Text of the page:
The gene encodes a protein transporter that assists in the uptake of a lot of organic compounds into the shell. The blue or green eggshell color is produced by the distribution of biliverdin, which is a special kind of bile pigment. Biliverdin is created by the breakdown of hemoglobin and is what makes bruises blue.
It will eventually turn into bilirubin, which is yellow and causes a yellow tint in people with jaundice. The oocycan virus causes the biliverdin to insert into the eggshell instead of where it would normally go (the liver). It is harmless to humans, and apparently to the chickens as well.
Strangely enough, I have seen places on the web that say the pigment goes through the shell and the inside of the egg is also blue. I eat Araucana eggs all the time, and I can assure you, the insides look just like any other egg, with a nice creamy white, and a beautiful orange-yellow yolk.
I don’t have any idea what they are eating. If the chickens are fed and cared for properly, the eggs have a wonderfully mild, creamy taste, and a firm yolk that holds its shape. The whites whip up easily into a firm pillowy layer with stiff peaks.
Araucanas Are Difficult to Breed
One of the reasons true Araucanas are so rare is that they are difficult to breed. The very thing that makes them attractive is what can kill the chicks in the shell. The beautiful tufts are created by an autosomal (non-sex linked) gene.
This gene is dominant and completely different from the ones that create beards and muffs on other breeds. Of course, all Araucanas do not have these tufts, but they can still carry the gene.
If the gene is present in both parents, up to 50% of the chicks will die before they are hatched, and 24% of the remaining chicks will be tuftless, but can still carry the gene. So, if you are going to breed them, just be prepared to lose a lot.
You Can’t Hurry Love
Another problem with breeding Araucanas is the fact that they are ‘rumpless’.
They don’t even have a tailbone (coccyx), or an oil gland, like other birds. This is also caused by an autosomal gene, although this one is not lethal.
The lack of a moveable tail interferes with proper physical contact to, well, you know what… Some breeders trim the feathers around the vent of the female to assist in the…uh, process. But even without trimming, they will eventually figure it out, and fertilization of the eggs will improve over time. Roosters are pretty diligent about things like that.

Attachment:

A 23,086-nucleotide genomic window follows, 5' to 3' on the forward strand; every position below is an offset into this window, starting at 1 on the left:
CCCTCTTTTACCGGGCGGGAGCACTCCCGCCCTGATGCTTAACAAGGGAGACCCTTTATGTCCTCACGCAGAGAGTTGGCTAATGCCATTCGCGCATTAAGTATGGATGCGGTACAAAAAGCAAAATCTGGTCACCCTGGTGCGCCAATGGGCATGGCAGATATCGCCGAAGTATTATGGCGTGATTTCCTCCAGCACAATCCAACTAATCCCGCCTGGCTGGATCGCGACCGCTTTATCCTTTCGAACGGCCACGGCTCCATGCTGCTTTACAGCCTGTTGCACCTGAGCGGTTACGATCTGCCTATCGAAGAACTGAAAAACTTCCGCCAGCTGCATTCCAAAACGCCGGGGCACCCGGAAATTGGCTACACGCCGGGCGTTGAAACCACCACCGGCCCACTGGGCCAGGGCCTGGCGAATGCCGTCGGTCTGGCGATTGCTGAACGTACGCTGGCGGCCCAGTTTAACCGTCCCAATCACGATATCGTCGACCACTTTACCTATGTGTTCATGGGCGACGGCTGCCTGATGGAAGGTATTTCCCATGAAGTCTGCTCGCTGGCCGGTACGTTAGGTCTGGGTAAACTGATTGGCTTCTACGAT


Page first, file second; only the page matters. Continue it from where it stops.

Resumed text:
The standards for show Araucana birds in the US are brutal. No exceptions. Both the American Poultry Association, and the American Bantam Association have set strict standards, and they stick to them without question.
To start with, your bird needs to have double tufts. Single tufts are not allowed.
Here are some of the other requirements:
- Recognized colors are Black, Black Breasted Red, Golden Duckwing, Silver Duckwing, and White.
- They must be rumpless, have a pea comb, double tufts, and lay blue eggs.
- The beak has to be medium stout, and slightly curved.
- The face must be smooth, with either smooth or no wattles.
- The earlobes have to be small, red. And have a smooth texture.
- The tufts have to be equal in length and have a pronounced curve.
- The neck must be carried erect and slightly arched.
- There must be no tail whatsoever. Not even any long tail feathers hanging over.
- The wings must be well folded and carried above the thighs.
- Medium fluff
- 4, and only 4 toes, and these must be straight.
- The skin has to be either yellow or willow colored.
Disqualifications include no ear tufts, a rudimentary tail, more or less than 4 toes, anything other than a pea comb, Feathers or fluff on the legs, and white skin.
As you can see, only a small percentage of birds can meet these qualifications. If you need help or advice, the Araucana Club of America has lots of information about breeding and shows.
Araucanas may be difficult to breed, but the rewards can be more than worth it. Sure, there are other breeds that lay colored eggs and are much easier to breed, but they won’t be Araucanas. There are few things more stately than a yard with an Araucana flock in it. And you have to admit, the blue eggs are really cool looking.
With a little work, you can have a nice flock of Araucanas, and help to preserve the breed.